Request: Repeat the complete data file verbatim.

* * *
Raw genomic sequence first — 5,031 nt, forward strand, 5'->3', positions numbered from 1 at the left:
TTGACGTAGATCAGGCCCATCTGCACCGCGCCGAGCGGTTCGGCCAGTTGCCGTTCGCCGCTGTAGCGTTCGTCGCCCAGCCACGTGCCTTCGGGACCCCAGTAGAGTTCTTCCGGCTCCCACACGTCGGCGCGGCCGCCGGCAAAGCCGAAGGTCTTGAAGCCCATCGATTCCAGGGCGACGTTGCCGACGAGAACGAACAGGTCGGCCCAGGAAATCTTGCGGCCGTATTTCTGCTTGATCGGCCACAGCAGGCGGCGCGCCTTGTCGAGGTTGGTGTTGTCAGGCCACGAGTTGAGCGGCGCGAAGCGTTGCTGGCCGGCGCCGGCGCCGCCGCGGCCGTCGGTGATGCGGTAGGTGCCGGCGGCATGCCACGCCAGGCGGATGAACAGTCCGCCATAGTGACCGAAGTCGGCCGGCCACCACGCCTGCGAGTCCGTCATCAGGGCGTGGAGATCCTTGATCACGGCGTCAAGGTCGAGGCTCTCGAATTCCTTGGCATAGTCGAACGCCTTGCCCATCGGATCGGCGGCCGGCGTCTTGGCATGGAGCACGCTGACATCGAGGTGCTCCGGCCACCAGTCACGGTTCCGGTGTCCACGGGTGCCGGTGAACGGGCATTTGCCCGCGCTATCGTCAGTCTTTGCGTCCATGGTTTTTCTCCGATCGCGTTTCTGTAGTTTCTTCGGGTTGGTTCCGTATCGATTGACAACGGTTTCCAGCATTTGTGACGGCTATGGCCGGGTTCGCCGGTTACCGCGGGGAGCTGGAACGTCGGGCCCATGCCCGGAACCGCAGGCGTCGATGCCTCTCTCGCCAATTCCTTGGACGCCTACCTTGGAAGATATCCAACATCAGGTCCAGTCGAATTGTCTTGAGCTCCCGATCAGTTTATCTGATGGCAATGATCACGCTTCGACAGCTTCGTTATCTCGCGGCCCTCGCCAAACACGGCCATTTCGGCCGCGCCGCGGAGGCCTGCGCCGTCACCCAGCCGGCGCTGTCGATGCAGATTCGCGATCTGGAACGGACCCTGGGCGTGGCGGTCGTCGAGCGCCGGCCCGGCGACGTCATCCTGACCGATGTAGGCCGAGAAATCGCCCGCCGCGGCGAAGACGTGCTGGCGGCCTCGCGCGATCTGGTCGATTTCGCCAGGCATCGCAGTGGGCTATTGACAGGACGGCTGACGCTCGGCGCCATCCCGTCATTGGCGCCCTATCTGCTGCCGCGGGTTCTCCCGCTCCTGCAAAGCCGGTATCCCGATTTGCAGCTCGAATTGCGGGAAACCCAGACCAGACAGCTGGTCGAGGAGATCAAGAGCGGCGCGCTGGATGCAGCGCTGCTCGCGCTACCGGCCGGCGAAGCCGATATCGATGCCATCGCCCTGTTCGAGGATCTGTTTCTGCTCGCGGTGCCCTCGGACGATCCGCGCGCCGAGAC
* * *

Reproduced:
Raw genomic sequence first — 5,031 nt, forward strand, 5'->3', positions numbered from 1 at the left:
TTGACGTAGATCAGGCCCATCTGCACCGCGCCGAGCGGTTCGGCCAGTTGCCGTTCGCCGCTGTAGCGTTCGTCGCCCAGCCACGTGCCTTCGGGACCCCAGTAGAGTTCTTCCGGCTCCCACACGTCGGCGCGGCCGCCGGCAAAGCCGAAGGTCTTGAAGCCCATCGATTCCAGGGCGACGTTGCCGACGAGAACGAACAGGTCGGCCCAGGAAATCTTGCGGCCGTATTTCTGCTTGATCGGCCACAGCAGGCGGCGCGCCTTGTCGAGGTTGGTGTTGTCAGGCCACGAGTTGAGCGGCGCGAAGCGTTGCTGGCCGGCGCCGGCGCCGCCGCGGCCGTCGGTGATGCGGTAGGTGCCGGCGGCATGCCACGCCAGGCGGATGAACAGTCCGCCATAGTGACCGAAGTCGGCCGGCCACCACGCCTGCGAGTCCGTCATCAGGGCGTGGAGATCCTTGATCACGGCGTCAAGGTCGAGGCTCTCGAATTCCTTGGCATAGTCGAACGCCTTGCCCATCGGATCGGCGGCCGGCGTCTTGGCATGGAGCACGCTGACATCGAGGTGCTCCGGCCACCAGTCACGGTTCCGGTGTCCACGGGTGCCGGTGAACGGGCATTTGCCCGCGCTATCGTCAGTCTTTGCGTCCATGGTTTTTCTCCGATCGCGTTTCTGTAGTTTCTTCGGGTTGGTTCCGTATCGATTGACAACGGTTTCCAGCATTTGTGACGGCTATGGCCGGGTTCGCCGGTTACCGCGGGGAGCTGGAACGTCGGGCCCATGCCCGGAACCGCAGGCGTCGATGCCTCTCTCGCCAATTCCTTGGACGCCTACCTTGGAAGATATCCAACATCAGGTCCAGTCGAATTGTCTTGAGCTCCCGATCAGTTTATCTGATGGCAATGATCACGCTTCGACAGCTTCGTTATCTCGCGGCCCTCGCCAAACACGGCCATTTCGGCCGCGCCGCGGAGGCCTGCGCCGTCACCCAGCCGGCGCTGTCGATGCAGATTCGCGATCTGGAACGGACCCTGGGCGTGGCGGTCGTCGAGCGCCGGCCCGGCGACGTCATCCTGACCGATGTAGGCCGAGAAATCGCCCGCCGCGGCGAAGACGTGCTGGCGGCCTCGCGCGATCTGGTCGATTTCGCCAGGCATCGCAGTGGGCTATTGACAGGACGGCTGACGCTCGGCGCCATCCCGTCATTGGCGCCCTATCTGCTGCCGCGGGTTCTCCCGCTCCTGCAAAGCCGGTATCCCGATTTGCAGCTCGAATTGCGGGAAACCCAGACCAGACAGCTGGTCGAGGAGATCAAGAGCGGCGCGCTGGATGCAGCGCTGCTCGCGCTACCGGCCGGCGAAGCCGATATCGATGCCATCGCCCTGTTCGAGGATCTGTTTCTGCTCGCGGTGCCCTCGGACGATCCGCGCGCCGAGAC